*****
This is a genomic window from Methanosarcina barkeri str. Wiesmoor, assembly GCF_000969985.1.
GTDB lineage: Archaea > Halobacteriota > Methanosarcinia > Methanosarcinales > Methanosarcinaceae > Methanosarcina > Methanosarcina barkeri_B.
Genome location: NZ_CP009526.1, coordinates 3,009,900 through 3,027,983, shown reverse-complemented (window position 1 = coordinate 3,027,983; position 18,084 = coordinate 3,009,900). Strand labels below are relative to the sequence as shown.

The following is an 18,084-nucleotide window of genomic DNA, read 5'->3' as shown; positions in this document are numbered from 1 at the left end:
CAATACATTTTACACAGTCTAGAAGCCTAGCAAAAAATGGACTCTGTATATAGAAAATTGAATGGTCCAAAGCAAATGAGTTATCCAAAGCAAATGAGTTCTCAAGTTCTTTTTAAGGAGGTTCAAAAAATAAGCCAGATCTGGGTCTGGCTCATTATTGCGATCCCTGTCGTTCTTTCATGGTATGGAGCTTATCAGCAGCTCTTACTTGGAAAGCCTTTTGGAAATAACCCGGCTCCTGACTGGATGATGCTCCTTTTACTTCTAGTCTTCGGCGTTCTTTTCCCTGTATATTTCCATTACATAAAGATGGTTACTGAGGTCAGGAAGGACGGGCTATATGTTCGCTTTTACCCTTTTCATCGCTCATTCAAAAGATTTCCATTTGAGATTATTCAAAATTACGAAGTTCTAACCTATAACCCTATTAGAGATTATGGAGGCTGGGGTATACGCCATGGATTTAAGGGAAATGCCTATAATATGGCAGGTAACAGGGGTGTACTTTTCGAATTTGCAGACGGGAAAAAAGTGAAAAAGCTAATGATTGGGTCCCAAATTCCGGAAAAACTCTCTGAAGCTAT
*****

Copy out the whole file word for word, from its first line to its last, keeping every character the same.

This is a genomic window from Methanosarcina barkeri str. Wiesmoor, assembly GCF_000969985.1.
GTDB lineage: Archaea > Halobacteriota > Methanosarcinia > Methanosarcinales > Methanosarcinaceae > Methanosarcina > Methanosarcina barkeri_B.
Genome location: NZ_CP009526.1, coordinates 3,009,900 through 3,027,983, shown reverse-complemented (window position 1 = coordinate 3,027,983; position 18,084 = coordinate 3,009,900). Strand labels below are relative to the sequence as shown.

The following is an 18,084-nucleotide window of genomic DNA, read 5'->3' as shown; positions in this document are numbered from 1 at the left end:
CAATACATTTTACACAGTCTAGAAGCCTAGCAAAAAATGGACTCTGTATATAGAAAATTGAATGGTCCAAAGCAAATGAGTTATCCAAAGCAAATGAGTTCTCAAGTTCTTTTTAAGGAGGTTCAAAAAATAAGCCAGATCTGGGTCTGGCTCATTATTGCGATCCCTGTCGTTCTTTCATGGTATGGAGCTTATCAGCAGCTCTTACTTGGAAAGCCTTTTGGAAATAACCCGGCTCCTGACTGGATGATGCTCCTTTTACTTCTAGTCTTCGGCGTTCTTTTCCCTGTATATTTCCATTACATAAAGATGGTTACTGAGGTCAGGAAGGACGGGCTATATGTTCGCTTTTACCCTTTTCATCGCTCATTCAAAAGATTTCCATTTGAGATTATTCAAAATTACGAAGTTCTAACCTATAACCCTATTAGAGATTATGGAGGCTGGGGTATACGCCATGGATTTAAGGGAAATGCCTATAATATGGCAGGTAACAGGGGTGTACTTTTCGAATTTGCAGACGGGAAAAAAGTGAAAAAGCTAATGATTGGGTCCCAAATTCCGGAAAAACTCTCTGAAGCTAT